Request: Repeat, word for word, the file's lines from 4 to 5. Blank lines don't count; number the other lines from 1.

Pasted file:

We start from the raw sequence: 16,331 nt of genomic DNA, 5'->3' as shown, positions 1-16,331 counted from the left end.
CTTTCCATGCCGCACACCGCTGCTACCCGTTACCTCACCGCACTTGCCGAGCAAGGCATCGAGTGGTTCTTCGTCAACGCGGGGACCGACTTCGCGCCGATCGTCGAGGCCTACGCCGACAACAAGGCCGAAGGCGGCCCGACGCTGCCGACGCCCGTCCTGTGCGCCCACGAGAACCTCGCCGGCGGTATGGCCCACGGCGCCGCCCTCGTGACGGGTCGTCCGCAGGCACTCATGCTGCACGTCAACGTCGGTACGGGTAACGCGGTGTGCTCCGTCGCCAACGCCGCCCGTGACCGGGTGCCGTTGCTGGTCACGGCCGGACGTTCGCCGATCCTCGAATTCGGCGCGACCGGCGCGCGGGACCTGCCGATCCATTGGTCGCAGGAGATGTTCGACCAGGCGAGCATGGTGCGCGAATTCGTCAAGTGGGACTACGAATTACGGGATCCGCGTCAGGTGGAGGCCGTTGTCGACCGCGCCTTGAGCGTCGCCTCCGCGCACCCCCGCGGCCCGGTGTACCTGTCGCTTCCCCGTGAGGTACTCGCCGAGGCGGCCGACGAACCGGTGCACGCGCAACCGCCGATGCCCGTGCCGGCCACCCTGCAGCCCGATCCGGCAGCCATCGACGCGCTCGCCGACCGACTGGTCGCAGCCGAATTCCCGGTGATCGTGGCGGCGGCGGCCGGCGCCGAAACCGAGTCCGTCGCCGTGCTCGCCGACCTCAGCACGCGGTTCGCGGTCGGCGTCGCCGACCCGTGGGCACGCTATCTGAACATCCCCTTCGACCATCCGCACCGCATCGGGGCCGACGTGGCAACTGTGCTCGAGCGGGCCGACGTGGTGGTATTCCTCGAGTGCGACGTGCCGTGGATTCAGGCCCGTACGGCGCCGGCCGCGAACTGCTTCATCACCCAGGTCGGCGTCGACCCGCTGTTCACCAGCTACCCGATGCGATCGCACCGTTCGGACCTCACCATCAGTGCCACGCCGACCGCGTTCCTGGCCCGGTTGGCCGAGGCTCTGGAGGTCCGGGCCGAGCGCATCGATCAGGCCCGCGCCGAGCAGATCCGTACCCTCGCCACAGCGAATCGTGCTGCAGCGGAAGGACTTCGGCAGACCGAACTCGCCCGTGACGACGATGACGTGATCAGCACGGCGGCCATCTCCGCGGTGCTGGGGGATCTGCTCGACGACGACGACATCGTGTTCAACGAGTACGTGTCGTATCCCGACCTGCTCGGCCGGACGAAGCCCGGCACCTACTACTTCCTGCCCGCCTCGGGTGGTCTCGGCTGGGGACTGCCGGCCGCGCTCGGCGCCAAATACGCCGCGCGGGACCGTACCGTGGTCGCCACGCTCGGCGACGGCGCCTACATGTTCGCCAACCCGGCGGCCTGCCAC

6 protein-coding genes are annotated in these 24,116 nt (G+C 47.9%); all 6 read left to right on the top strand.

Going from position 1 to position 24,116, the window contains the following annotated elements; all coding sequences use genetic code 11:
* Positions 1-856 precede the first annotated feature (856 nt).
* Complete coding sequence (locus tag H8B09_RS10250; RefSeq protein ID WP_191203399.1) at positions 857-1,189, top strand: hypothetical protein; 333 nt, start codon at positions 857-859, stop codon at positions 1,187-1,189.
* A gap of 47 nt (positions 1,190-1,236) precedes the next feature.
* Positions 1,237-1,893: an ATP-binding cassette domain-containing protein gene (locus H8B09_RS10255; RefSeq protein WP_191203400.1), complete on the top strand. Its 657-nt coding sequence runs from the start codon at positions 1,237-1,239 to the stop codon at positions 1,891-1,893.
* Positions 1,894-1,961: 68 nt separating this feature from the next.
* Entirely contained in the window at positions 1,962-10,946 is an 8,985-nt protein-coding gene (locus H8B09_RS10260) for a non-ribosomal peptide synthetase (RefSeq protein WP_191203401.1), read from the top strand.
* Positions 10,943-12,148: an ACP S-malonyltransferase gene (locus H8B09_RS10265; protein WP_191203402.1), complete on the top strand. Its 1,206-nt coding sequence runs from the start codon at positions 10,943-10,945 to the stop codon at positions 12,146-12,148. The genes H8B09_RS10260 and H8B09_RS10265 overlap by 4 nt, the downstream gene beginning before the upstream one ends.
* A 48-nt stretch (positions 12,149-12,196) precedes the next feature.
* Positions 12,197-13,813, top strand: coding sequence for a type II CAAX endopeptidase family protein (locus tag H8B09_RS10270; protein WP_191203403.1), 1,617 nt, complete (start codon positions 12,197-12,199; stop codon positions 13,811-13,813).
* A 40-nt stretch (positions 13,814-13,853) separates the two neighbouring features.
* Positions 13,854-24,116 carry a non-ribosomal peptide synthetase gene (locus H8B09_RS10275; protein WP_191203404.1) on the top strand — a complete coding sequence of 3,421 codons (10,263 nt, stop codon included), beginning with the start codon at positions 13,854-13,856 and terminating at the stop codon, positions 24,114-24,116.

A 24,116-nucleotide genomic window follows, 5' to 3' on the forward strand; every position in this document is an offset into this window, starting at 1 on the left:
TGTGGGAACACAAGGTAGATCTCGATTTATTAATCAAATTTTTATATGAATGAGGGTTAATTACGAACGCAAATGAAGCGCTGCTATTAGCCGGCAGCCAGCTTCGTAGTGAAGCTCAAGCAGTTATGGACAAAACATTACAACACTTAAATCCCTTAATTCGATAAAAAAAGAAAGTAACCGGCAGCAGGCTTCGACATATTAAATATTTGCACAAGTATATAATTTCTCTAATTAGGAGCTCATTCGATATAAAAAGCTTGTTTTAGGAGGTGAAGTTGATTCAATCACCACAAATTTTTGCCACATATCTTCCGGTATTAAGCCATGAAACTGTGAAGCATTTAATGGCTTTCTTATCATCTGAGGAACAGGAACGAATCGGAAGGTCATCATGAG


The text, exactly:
Going from position 1 to position 24,116, the window contains the following annotated elements; all coding sequences use genetic code 11:
* Positions 1-856 precede the first annotated feature (856 nt).